In this section
“I am a dining companion volunteer on the stroke rehabilitation ward and I’ve worked at the Trust for just over six months.
"I have a passion to study medicine at university, so having an increased understanding of how illness affects not just the patient, but family and friends too was something I was really interested in. I am aware of how valuable everyone is who works within the NHS, and how important volunteers really are to help lessen the pressure on wards. I wanted to be a part of a multidisciplinary network to really improve patients’ hospital experiences and boost their morale by showing a friendly face and helping in any way I can.
"It is a real privilege to volunteer in the NHS and I have just completed Level 1 as a volunteer dining companion and I am about to start Level 2.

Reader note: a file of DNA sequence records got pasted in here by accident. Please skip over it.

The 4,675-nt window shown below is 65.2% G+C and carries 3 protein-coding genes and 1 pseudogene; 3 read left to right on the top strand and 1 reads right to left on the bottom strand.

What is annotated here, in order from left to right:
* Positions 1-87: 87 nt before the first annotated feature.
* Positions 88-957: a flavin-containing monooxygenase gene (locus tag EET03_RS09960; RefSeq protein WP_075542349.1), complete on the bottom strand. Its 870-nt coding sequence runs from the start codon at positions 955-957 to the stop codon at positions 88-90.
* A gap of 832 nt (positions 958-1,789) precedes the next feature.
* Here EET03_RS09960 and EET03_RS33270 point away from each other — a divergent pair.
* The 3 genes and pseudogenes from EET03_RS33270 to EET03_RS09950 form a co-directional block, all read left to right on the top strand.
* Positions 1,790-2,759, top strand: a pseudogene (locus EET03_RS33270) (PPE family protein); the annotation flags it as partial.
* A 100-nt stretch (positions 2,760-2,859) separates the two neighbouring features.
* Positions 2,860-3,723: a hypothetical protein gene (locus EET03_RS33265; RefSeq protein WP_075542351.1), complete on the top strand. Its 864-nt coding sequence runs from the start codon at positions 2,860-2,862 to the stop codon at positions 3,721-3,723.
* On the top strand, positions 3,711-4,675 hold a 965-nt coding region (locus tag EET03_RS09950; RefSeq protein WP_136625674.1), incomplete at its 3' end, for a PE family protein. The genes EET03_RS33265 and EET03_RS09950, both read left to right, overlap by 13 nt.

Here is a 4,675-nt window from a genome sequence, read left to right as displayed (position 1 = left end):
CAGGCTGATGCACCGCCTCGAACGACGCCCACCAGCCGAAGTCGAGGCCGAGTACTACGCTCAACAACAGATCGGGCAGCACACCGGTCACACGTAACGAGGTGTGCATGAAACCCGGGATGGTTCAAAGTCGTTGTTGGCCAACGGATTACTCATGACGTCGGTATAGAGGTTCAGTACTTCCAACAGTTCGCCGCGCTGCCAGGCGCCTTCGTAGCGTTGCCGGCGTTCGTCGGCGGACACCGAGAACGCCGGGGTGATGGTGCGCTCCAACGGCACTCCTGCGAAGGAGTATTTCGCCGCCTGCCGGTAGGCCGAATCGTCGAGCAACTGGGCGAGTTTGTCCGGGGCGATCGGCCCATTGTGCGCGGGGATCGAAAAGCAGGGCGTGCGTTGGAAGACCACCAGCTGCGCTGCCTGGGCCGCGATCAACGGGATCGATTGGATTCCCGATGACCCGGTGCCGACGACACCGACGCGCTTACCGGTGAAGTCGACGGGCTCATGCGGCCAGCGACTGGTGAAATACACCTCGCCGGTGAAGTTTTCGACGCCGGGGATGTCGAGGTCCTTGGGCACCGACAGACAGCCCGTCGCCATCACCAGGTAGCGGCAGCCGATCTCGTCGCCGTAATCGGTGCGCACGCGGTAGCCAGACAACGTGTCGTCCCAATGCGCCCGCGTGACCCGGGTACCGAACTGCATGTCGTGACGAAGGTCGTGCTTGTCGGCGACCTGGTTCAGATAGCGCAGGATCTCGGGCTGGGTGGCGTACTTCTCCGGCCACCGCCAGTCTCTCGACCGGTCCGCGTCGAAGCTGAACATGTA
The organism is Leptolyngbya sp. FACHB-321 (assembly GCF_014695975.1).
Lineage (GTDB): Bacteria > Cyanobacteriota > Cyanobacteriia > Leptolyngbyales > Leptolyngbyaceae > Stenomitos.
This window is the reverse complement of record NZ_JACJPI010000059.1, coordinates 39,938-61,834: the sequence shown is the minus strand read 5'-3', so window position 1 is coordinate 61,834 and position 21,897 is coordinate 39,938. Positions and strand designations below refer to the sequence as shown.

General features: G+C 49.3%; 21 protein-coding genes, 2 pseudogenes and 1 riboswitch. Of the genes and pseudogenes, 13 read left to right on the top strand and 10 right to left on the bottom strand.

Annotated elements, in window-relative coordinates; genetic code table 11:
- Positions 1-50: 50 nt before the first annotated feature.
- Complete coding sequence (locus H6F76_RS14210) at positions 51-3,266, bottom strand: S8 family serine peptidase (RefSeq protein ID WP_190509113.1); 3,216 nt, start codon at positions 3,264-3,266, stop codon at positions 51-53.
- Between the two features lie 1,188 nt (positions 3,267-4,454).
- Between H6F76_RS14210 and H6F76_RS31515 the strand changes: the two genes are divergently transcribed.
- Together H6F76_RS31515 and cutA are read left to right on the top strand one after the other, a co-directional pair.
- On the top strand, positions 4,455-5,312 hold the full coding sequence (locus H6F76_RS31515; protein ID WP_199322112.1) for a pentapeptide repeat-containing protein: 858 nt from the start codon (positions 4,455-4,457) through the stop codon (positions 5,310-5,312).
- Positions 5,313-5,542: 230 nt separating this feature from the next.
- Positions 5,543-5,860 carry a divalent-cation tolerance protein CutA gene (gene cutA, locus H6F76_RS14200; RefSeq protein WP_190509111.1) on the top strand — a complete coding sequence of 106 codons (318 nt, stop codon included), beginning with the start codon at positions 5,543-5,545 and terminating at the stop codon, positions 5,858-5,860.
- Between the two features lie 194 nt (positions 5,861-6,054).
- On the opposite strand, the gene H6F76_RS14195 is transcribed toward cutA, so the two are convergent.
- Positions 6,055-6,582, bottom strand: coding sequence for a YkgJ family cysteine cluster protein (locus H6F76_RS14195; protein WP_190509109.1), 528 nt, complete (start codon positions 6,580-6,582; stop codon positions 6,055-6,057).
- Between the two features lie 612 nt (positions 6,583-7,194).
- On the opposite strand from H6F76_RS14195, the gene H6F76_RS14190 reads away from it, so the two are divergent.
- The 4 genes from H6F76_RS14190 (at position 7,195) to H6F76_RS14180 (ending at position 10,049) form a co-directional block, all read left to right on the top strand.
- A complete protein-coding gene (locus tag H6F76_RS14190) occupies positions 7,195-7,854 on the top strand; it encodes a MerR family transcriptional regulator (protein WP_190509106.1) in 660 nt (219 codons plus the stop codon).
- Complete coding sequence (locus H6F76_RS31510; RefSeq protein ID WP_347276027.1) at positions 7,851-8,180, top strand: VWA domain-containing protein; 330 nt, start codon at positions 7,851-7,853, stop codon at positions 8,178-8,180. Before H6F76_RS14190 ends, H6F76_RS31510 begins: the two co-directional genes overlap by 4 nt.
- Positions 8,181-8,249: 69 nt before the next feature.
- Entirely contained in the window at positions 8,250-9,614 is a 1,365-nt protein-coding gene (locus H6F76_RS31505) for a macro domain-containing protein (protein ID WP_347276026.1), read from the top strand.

"I absolutely love knowing that I’ve helped patients in a really practical yet emotional way. Having a stroke can be extremely life-changing and limits movement to one side of the body, therefore it gives me great satisfaction knowing that I’ve aided a patient by simply chopping their food up and realising how important good nutrition can be in a speedy recovery. I love meeting new patients and working with the lovely, caring, hard-working staff members on the ward. It’s a pleasure to observe patient progress over the weeks and help them to regain their skills.
“For me, a good day is when you see the benefits of volunteering in a real-life setting, and above all to see a smile on patients’ faces! It’s really noticeable when lots of patients visit the day room on the ward to eat their lunch, and most importantly seeing that they’ve enjoyed interacting with me and other patients.
“I’ve been given some great advice that has helped me with this role - always remain calm and that is the best way to approach a problem. Try to empathise with patients and be a great listener and most importantly, put a smile on your face and that will reflect on patients - and always enjoy it!”
26 March 2018